Growth in Bonanza Park will be based on the General Plan section addressing the district. The General Plan addresses broad topics, but City Hall's more detailed development rules reflect its ideals. If new rules are someday adopted in Bonanza Park, a likely scenario, they would be heavily influenced by the General Plan.

The section covers topics like housing affordability, the aesthetics and employment.

"One of the greatest threats to the relatively affordable Bonanza Park neighborhood is gentrification. As the City adopts new policies to create a diverse neighborhood for locals, it is imperative that the locals be included in the planning," the document says.

It urges that the district remain viable for varying income levels and says "any displacement of existing affordable units should be required to incorporate those units within the new development area."

Other points in the General Plan section include:

  • retaining Bonanza Park as "an authentic neighborhood." It says subdivisions leading to a variety of owners will assist with that goal.

    "The evolution of architectural design created over time will lead to an authentic, diverse district," the General Plan says.

  • making Bonanza Park a "local employment hub" alongside Prospector. It says upgrades to infrastructure will be important, such as advances in the technology backbone, utilities, sidewalks and roads.

  • linking Bonanza Park with new roads, trails, sidewalks and parks. The section includes a map showing the idea for a grid system.

    "Connectivity is lacking throughout the district. The existing pattern of roads is disconnected, yet there is a great opportunity to fix this disconnection as part of an overall redevelopment plan for the area," it says.

    Topics also include Bonanza Park becoming "a model for sustainable redevelopment," making the district into a public transit hub and Bonanza Park's importance as an entry to Park City.

    A statistical breakdown of the district published in the General Plan section counts 662 people as living there and 137 businesses. There are 337 residential units in the district, or 3.5 percent of Park City's total residences, according to the breakdown. The numbers show there being 10 approved but not yet built units in the district, but that number will increase significantly once projects are approved.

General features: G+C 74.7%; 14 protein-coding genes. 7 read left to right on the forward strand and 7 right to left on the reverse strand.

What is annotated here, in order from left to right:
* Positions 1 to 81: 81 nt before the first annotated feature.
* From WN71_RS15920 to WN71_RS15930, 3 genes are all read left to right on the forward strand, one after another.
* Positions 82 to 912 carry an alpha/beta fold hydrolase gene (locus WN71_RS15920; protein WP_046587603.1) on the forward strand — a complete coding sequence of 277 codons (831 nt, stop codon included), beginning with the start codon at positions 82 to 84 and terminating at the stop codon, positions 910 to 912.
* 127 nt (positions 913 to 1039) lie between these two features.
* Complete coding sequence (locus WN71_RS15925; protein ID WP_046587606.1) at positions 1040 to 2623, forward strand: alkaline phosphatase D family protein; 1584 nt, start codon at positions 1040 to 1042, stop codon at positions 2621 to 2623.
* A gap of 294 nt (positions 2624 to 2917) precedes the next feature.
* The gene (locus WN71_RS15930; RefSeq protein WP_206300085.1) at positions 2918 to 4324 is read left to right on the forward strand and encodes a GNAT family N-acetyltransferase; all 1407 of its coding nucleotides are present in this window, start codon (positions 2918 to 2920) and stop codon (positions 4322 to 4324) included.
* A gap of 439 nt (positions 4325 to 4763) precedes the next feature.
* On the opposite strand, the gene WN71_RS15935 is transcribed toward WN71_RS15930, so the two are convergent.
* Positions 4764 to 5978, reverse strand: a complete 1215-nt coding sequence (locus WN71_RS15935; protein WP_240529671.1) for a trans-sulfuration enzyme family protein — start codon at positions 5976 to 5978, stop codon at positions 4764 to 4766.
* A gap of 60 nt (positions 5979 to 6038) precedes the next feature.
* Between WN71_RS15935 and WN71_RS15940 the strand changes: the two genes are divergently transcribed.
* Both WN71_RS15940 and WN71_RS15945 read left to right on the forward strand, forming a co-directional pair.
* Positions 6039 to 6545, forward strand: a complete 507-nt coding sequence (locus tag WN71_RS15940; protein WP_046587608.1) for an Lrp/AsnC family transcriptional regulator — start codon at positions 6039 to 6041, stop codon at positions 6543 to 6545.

The Fischer plan

    More than anyone else, it was Fischer who spurred City Hall to consider ideals for Bonanza Park.

    Prior to the onset of the recession, he amassed a patchwork of properties along Bonanza Drive and Kearns Boulevard. He and a former business partner spoke of grand ideas for Bonanza Park, at the time known as North of Main.

    The recession struck and the redevelopment did not advance, giving City Hall the time to craft the Bonanza Park section of the General Plan in an effort to shape the anticipated growth in the district. The partnership planning North of Main ended. Fischer later entered into a 50-50 partnership in the Bonanza Park holdings with John Paul DeJoria, a Texas billionaire who made his fortune in hair products. The Fischer-DeJoria partnership owns approximately 11 acres in Bonanza Park, including high-profile parcels such as The Yard.

    Fischer said there is more of an "upscale vision" for Bonanza Park now than there was prior to the writing of the General Plan section, noting that City Hall intends to introduce a detailed zoning code in the district as well. He said Bonanza Park could become an employment hub, and, like Eddington, he uses the term "organic growth."

    "We've been waiting for this moment in time." Fischer said.

    He is readying to move ahead with Bonanza Park in the months after a widely publicized dispute involving a Rocky Mountain Power substation that occupies a high-profile location in Bonanza Park. Fischer wanted the substation site moved through a land swap that would have involved himself and the power company. Doing so, he said at the time, would have allowed Bonanza Park to be a more ambitious project.

    A substation would have been built on land across Bonanza Drive, but people who lived or had properties close to the proposed new site balked. The idea was later scrapped, leaving Fischer to design a smaller-in-scale Bonanza Park around the existing substation.

    Fischer said he hopes to file what would be the first application for significant redevelopment in Bonanza Park by the middle of June. It will involve land off the southwest corner of the intersection of Bonanza Drive and Kearns Boulevard. Fischer intends to demolish buildings there and then develop the properties using the ideals of the Bonanza Park section of the General Plan, including offering a mix of residences and commercial spaces. The teardowns will occur over an extended period of time starting, perhaps, as soon as three years, he said, explaining that the pace of redevelopment will depend on market demand.

    "Bonanza Park is no longer viewed as an industrial district," Fischer said, adding, "It's ripe for redevelopment."